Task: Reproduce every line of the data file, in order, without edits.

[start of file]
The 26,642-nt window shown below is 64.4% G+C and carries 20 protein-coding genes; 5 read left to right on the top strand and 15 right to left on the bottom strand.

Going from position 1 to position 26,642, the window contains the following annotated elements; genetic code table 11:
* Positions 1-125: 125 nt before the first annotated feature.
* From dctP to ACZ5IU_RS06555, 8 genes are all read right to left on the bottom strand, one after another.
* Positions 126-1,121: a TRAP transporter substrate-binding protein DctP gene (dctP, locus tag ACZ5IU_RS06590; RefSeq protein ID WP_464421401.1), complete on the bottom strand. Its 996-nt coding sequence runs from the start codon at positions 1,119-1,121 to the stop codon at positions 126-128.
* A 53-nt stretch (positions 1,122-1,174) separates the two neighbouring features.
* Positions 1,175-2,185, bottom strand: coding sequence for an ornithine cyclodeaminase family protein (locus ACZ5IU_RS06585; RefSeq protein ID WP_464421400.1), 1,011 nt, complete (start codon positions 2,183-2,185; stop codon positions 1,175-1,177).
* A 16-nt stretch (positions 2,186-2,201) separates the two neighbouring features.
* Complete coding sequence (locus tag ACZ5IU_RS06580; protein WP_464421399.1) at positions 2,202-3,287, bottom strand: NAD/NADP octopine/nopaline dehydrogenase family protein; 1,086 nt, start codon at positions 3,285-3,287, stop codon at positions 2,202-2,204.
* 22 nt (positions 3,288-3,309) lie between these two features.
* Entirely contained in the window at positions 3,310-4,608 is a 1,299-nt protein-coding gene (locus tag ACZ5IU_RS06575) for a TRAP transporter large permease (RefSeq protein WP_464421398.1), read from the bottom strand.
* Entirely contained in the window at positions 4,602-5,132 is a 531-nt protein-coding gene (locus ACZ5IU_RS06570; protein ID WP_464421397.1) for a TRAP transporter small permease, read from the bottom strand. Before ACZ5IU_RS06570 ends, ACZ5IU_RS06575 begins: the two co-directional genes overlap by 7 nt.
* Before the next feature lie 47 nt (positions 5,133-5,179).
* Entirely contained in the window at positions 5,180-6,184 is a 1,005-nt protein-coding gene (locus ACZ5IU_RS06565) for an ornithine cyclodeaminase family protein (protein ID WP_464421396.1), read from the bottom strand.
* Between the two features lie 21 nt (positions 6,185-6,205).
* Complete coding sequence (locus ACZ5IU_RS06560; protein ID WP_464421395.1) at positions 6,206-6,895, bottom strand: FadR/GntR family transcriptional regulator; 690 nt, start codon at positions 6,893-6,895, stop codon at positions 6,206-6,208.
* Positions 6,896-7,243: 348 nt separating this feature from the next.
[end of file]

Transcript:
The 26,642-nt window shown below is 64.4% G+C and carries 20 protein-coding genes; 5 read left to right on the top strand and 15 right to left on the bottom strand.

Going from position 1 to position 26,642, the window contains the following annotated elements; genetic code table 11:
* Positions 1-125: 125 nt before the first annotated feature.
* From dctP to ACZ5IU_RS06555, 8 genes are all read right to left on the bottom strand, one after another.
* Positions 126-1,121: a TRAP transporter substrate-binding protein DctP gene (dctP, locus tag ACZ5IU_RS06590; RefSeq protein ID WP_464421401.1), complete on the bottom strand. Its 996-nt coding sequence runs from the start codon at positions 1,119-1,121 to the stop codon at positions 126-128.
* A 53-nt stretch (positions 1,122-1,174) separates the two neighbouring features.
* Positions 1,175-2,185, bottom strand: coding sequence for an ornithine cyclodeaminase family protein (locus ACZ5IU_RS06585; RefSeq protein ID WP_464421400.1), 1,011 nt, complete (start codon positions 2,183-2,185; stop codon positions 1,175-1,177).
* A 16-nt stretch (positions 2,186-2,201) separates the two neighbouring features.
* Complete coding sequence (locus tag ACZ5IU_RS06580; protein WP_464421399.1) at positions 2,202-3,287, bottom strand: NAD/NADP octopine/nopaline dehydrogenase family protein; 1,086 nt, start codon at positions 3,285-3,287, stop codon at positions 2,202-2,204.
* 22 nt (positions 3,288-3,309) lie between these two features.
* Entirely contained in the window at positions 3,310-4,608 is a 1,299-nt protein-coding gene (locus tag ACZ5IU_RS06575) for a TRAP transporter large permease (RefSeq protein WP_464421398.1), read from the bottom strand.
* Entirely contained in the window at positions 4,602-5,132 is a 531-nt protein-coding gene (locus ACZ5IU_RS06570; protein ID WP_464421397.1) for a TRAP transporter small permease, read from the bottom strand. Before ACZ5IU_RS06570 ends, ACZ5IU_RS06575 begins: the two co-directional genes overlap by 7 nt.
* Before the next feature lie 47 nt (positions 5,133-5,179).
* Entirely contained in the window at positions 5,180-6,184 is a 1,005-nt protein-coding gene (locus ACZ5IU_RS06565) for an ornithine cyclodeaminase family protein (protein ID WP_464421396.1), read from the bottom strand.
* Between the two features lie 21 nt (positions 6,185-6,205).
* Complete coding sequence (locus ACZ5IU_RS06560; protein ID WP_464421395.1) at positions 6,206-6,895, bottom strand: FadR/GntR family transcriptional regulator; 690 nt, start codon at positions 6,893-6,895, stop codon at positions 6,206-6,208.
* Positions 6,896-7,243: 348 nt separating this feature from the next.